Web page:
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Author Topic: Rift sawing a log vs. rift sawn lumber  (Read 10920 times)

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Offline Thehardway

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Rift sawing a log vs. rift sawn lumber
« on: November 11, 2014, 10:41:57 AM »
I would like a little clarification from some of you who are experienced in quarter sawing and rift sawing.  I am pretty sure I know what flat, quarter and rift sawn boards look like according to grade, however, there are a lot of diagrams on line and a lot of sellers and distributors of lumber showing the terms rift and quartersawn used incorrectly or interchangeably and digrams which show the process of "Rift sawing" a log that would not yeild a board with rift sawn grade lumber but rather quarter sawn grade.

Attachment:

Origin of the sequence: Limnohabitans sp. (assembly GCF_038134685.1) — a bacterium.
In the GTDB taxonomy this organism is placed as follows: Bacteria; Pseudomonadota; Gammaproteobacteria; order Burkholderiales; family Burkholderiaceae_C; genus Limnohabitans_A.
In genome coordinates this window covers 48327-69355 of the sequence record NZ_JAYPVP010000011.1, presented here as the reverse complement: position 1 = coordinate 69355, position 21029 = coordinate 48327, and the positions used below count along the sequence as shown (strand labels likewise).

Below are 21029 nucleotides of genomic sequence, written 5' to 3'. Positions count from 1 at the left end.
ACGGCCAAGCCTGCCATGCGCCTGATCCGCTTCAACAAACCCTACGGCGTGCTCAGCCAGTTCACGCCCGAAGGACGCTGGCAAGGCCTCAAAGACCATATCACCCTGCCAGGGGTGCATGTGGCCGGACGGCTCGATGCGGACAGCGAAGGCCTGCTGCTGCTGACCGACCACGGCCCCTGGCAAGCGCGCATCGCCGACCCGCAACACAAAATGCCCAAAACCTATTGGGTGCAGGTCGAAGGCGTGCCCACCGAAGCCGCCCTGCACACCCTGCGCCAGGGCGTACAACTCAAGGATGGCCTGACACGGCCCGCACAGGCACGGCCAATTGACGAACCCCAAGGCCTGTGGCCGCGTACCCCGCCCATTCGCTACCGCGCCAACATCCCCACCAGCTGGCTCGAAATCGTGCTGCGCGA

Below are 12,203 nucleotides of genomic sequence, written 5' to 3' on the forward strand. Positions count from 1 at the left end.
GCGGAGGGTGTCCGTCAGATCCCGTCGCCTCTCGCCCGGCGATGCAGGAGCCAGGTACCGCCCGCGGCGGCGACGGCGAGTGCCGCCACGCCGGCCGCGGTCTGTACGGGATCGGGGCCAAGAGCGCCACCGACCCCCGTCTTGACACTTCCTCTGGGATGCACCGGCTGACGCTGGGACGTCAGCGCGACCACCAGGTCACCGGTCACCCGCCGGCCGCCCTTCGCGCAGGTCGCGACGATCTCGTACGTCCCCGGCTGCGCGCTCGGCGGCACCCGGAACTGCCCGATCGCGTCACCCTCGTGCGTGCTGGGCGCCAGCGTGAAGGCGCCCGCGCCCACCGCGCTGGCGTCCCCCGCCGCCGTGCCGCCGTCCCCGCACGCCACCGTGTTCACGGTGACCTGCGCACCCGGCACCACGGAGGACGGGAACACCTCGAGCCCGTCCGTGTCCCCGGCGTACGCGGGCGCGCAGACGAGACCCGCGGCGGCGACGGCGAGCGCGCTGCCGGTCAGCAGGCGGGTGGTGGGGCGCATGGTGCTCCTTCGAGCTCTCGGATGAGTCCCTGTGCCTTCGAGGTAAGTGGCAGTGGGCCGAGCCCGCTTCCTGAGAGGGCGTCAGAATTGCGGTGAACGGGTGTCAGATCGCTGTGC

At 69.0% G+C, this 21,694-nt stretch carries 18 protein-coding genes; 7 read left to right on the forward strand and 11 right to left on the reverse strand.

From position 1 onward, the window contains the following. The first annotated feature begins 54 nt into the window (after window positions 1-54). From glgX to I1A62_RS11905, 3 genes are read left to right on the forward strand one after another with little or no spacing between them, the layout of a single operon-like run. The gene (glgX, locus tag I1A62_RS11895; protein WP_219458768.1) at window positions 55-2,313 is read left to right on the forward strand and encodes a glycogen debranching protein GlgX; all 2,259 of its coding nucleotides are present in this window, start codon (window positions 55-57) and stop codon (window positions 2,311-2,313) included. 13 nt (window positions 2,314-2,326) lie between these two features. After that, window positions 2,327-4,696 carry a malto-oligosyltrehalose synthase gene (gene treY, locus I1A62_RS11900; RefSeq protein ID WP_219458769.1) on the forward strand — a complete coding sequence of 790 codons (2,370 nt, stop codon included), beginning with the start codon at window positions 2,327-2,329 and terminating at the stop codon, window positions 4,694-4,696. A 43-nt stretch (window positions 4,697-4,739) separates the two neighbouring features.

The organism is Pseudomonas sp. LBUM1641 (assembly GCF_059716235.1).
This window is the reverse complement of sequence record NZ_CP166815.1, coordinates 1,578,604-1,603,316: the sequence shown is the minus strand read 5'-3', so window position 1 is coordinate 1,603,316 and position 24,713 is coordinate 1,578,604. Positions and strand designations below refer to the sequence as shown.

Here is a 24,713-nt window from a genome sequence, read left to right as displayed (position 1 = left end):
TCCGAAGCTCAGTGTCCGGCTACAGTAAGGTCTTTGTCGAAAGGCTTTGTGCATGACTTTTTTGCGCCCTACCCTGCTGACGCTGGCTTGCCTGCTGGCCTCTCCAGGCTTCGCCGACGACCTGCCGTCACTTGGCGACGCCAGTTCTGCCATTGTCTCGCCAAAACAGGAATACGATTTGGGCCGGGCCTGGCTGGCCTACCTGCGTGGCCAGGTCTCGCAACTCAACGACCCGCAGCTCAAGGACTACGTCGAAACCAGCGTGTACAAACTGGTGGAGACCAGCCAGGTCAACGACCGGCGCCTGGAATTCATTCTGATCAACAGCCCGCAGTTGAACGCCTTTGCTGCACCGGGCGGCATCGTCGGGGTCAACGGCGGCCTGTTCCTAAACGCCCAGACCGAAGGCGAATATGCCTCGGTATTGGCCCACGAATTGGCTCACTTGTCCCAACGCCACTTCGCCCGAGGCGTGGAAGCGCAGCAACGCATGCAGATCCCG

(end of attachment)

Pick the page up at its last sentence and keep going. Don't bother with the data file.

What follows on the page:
Most diagrams which show a log and are labelled as "riftsawn" show a log sawn using radial cuts, with all of them 90 degrees to the annual rings.  As I see it this would yield 100% of the boards grading as quartersawn vertical grain.  However, the diagram of a log that is quartersawn, yields boards that are graded as both Quartersawn (90-60 degrees to annular rings) and as Riftsawn (grain 60-30 degrees to annular rings).  I have also read numerous statements claiming that riftsawn boards are the most stable.  I agree with this if it is based on the riftsawing as the operational diagram shows but I would disagree if they are referrring to grade standard where grain can be 30-60 degrees as the shrinkage is not uniform like that of a true quartersawn, vertical grain board.